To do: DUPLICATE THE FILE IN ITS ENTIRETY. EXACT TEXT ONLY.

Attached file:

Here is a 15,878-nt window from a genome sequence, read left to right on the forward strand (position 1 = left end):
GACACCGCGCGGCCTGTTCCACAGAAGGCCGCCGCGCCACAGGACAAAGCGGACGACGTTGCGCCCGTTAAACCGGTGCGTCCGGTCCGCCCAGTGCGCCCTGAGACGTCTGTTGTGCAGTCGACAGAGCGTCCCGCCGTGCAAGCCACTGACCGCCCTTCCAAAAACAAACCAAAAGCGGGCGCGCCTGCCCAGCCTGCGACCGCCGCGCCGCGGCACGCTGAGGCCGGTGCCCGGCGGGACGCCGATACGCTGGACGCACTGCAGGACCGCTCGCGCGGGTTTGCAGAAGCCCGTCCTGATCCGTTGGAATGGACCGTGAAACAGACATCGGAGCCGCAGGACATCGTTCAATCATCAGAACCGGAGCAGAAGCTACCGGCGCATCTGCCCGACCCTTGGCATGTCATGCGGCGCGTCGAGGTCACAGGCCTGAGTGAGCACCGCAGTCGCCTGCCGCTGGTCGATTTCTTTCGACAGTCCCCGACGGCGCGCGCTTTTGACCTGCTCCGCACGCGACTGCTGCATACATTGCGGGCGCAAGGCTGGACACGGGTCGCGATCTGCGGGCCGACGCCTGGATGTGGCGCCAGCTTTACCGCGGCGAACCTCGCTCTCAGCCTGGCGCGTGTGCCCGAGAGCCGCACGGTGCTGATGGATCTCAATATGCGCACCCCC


Here is a 15,878-nt window from a genome sequence, read left to right on the forward strand (position 1 = left end):
GACACCGCGCGGCCTGTTCCACAGAAGGCCGCCGCGCCACAGGACAAAGCGGACGACGTTGCGCCCGTTAAACCGGTGCGTCCGGTCCGCCCAGTGCGCCCTGAGACGTCTGTTGTGCAGTCGACAGAGCGTCCCGCCGTGCAAGCCACTGACCGCCCTTCCAAAAACAAACCAAAAGCGGGCGCGCCTGCCCAGCCTGCGACCGCCGCGCCGCGGCACGCTGAGGCCGGTGCCCGGCGGGACGCCGATACGCTGGACGCACTGCAGGACCGCTCGCGCGGGTTTGCAGAAGCCCGTCCTGATCCGTTGGAATGGACCGTGAAACAGACATCGGAGCCGCAGGACATCGTTCAATCATCAGAACCGGAGCAGAAGCTACCGGCGCATCTGCCCGACCCTTGGCATGTCATGCGGCGCGTCGAGGTCACAGGCCTGAGTGAGCACCGCAGTCGCCTGCCGCTGGTCGATTTCTTTCGACAGTCCCCGACGGCGCGCGCTTTTGACCTGCTCCGCACGCGACTGCTGCATACATTGCGGGCGCAAGGCTGGACACGGGTCGCGATCTGCGGGCCGACGCCTGGATGTGGCGCCAGCTTTACCGCGGCGAACCTCGCTCTCAGCCTGGCGCGTGTGCCCGAGAGCCGCACGGTGCTGATGGATCTCAATATGCGCACCCCC